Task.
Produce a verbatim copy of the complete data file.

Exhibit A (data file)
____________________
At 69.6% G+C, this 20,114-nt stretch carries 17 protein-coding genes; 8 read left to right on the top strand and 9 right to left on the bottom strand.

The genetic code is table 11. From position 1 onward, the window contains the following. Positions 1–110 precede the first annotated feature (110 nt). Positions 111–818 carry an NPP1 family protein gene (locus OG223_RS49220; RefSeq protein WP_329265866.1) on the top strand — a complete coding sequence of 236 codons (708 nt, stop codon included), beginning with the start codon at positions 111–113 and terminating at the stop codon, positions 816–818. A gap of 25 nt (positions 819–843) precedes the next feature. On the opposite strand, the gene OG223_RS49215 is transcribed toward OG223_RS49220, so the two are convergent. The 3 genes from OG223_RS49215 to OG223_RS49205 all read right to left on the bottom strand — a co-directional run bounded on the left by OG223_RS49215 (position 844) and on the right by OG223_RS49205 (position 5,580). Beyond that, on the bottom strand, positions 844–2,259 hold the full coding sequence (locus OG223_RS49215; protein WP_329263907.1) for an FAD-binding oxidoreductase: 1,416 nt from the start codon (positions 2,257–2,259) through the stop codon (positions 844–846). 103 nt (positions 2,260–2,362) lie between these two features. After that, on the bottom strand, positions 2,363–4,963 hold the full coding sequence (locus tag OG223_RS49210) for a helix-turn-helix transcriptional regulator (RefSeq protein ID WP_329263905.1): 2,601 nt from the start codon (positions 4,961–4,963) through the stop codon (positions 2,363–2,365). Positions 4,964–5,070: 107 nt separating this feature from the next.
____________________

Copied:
At 69.6% G+C, this 20,114-nt stretch carries 17 protein-coding genes; 8 read left to right on the top strand and 9 right to left on the bottom strand.

The genetic code is table 11. From position 1 onward, the window contains the following. Positions 1–110 precede the first annotated feature (110 nt). Positions 111–818 carry an NPP1 family protein gene (locus OG223_RS49220; RefSeq protein WP_329265866.1) on the top strand — a complete coding sequence of 236 codons (708 nt, stop codon included), beginning with the start codon at positions 111–113 and terminating at the stop codon, positions 816–818. A gap of 25 nt (positions 819–843) precedes the next feature. On the opposite strand, the gene OG223_RS49215 is transcribed toward OG223_RS49220, so the two are convergent. The 3 genes from OG223_RS49215 to OG223_RS49205 all read right to left on the bottom strand — a co-directional run bounded on the left by OG223_RS49215 (position 844) and on the right by OG223_RS49205 (position 5,580). Beyond that, on the bottom strand, positions 844–2,259 hold the full coding sequence (locus OG223_RS49215; protein WP_329263907.1) for an FAD-binding oxidoreductase: 1,416 nt from the start codon (positions 2,257–2,259) through the stop codon (positions 844–846). 103 nt (positions 2,260–2,362) lie between these two features. After that, on the bottom strand, positions 2,363–4,963 hold the full coding sequence (locus tag OG223_RS49210) for a helix-turn-helix transcriptional regulator (RefSeq protein ID WP_329263905.1): 2,601 nt from the start codon (positions 4,961–4,963) through the stop codon (positions 2,363–2,365). Positions 4,964–5,070: 107 nt separating this feature from the next.